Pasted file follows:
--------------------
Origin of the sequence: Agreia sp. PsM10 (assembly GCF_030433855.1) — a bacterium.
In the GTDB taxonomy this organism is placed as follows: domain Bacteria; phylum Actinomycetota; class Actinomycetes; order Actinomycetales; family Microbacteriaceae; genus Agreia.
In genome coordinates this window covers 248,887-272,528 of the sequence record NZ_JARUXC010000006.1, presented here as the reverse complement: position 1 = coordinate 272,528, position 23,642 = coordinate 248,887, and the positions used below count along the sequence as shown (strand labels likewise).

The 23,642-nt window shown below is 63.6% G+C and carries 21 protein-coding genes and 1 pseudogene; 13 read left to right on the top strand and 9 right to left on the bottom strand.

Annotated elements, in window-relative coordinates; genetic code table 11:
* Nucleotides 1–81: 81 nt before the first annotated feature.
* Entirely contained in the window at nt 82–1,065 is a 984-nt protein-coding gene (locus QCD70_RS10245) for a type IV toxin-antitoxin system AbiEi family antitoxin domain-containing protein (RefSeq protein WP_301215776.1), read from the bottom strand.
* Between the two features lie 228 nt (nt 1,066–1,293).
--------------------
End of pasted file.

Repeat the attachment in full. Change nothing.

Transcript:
Origin of the sequence: Agreia sp. PsM10 (assembly GCF_030433855.1) — a bacterium.
In the GTDB taxonomy this organism is placed as follows: domain Bacteria; phylum Actinomycetota; class Actinomycetes; order Actinomycetales; family Microbacteriaceae; genus Agreia.
In genome coordinates this window covers 248,887-272,528 of the sequence record NZ_JARUXC010000006.1, presented here as the reverse complement: position 1 = coordinate 272,528, position 23,642 = coordinate 248,887, and the positions used below count along the sequence as shown (strand labels likewise).

The 23,642-nt window shown below is 63.6% G+C and carries 21 protein-coding genes and 1 pseudogene; 13 read left to right on the top strand and 9 right to left on the bottom strand.

Annotated elements, in window-relative coordinates; genetic code table 11:
* Nucleotides 1–81: 81 nt before the first annotated feature.
* Entirely contained in the window at nt 82–1,065 is a 984-nt protein-coding gene (locus QCD70_RS10245) for a type IV toxin-antitoxin system AbiEi family antitoxin domain-containing protein (RefSeq protein WP_301215776.1), read from the bottom strand.
* Between the two features lie 228 nt (nt 1,066–1,293).